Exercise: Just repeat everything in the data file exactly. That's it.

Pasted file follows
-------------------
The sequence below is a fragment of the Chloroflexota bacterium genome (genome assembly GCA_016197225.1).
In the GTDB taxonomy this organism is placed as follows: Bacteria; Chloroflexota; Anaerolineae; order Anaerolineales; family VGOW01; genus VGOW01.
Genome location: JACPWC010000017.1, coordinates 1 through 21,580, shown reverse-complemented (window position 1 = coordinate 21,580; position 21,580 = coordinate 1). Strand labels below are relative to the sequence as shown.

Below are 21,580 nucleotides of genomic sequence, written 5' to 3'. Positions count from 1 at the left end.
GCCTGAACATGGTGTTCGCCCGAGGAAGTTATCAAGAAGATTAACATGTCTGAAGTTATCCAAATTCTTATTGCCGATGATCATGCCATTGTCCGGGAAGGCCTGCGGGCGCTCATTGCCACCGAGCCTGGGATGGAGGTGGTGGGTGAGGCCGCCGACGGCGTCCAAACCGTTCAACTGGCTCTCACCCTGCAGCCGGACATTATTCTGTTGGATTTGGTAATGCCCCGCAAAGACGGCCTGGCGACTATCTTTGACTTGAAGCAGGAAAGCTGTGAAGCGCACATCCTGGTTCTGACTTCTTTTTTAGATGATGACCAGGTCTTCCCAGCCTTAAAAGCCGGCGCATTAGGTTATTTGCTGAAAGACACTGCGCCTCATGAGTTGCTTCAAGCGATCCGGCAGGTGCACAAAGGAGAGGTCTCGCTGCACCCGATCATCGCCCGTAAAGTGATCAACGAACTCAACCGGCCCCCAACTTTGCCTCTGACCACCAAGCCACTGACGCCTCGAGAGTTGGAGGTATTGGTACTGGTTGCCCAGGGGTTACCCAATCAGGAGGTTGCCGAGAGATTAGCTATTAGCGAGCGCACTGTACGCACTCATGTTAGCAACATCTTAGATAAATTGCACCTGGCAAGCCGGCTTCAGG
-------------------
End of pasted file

The sequence below is a fragment of the Chloroflexota bacterium genome (genome assembly GCA_016197225.1).
In the GTDB taxonomy this organism is placed as follows: Bacteria; Chloroflexota; Anaerolineae; order Anaerolineales; family VGOW01; genus VGOW01.
Genome location: JACPWC010000017.1, coordinates 1 through 21,580, shown reverse-complemented (window position 1 = coordinate 21,580; position 21,580 = coordinate 1). Strand labels below are relative to the sequence as shown.

Below are 21,580 nucleotides of genomic sequence, written 5' to 3'. Positions count from 1 at the left end.
GCCTGAACATGGTGTTCGCCCGAGGAAGTTATCAAGAAGATTAACATGTCTGAAGTTATCCAAATTCTTATTGCCGATGATCATGCCATTGTCCGGGAAGGCCTGCGGGCGCTCATTGCCACCGAGCCTGGGATGGAGGTGGTGGGTGAGGCCGCCGACGGCGTCCAAACCGTTCAACTGGCTCTCACCCTGCAGCCGGACATTATTCTGTTGGATTTGGTAATGCCCCGCAAAGACGGCCTGGCGACTATCTTTGACTTGAAGCAGGAAAGCTGTGAAGCGCACATCCTGGTTCTGACTTCTTTTTTAGATGATGACCAGGTCTTCCCAGCCTTAAAAGCCGGCGCATTAGGTTATTTGCTGAAAGACACTGCGCCTCATGAGTTGCTTCAAGCGATCCGGCAGGTGCACAAAGGAGAGGTCTCGCTGCACCCGATCATCGCCCGTAAAGTGATCAACGAACTCAACCGGCCCCCAACTTTGCCTCTGACCACCAAGCCACTGACGCCTCGAGAGTTGGAGGTATTGGTACTGGTTGCCCAGGGGTTACCCAATCAGGAGGTTGCCGAGAGATTAGCTATTAGCGAGCGCACTGTACGCACTCATGTTAGCAACATCTTAGATAAATTGCACCTGGCAAGCCGGCTTCAGG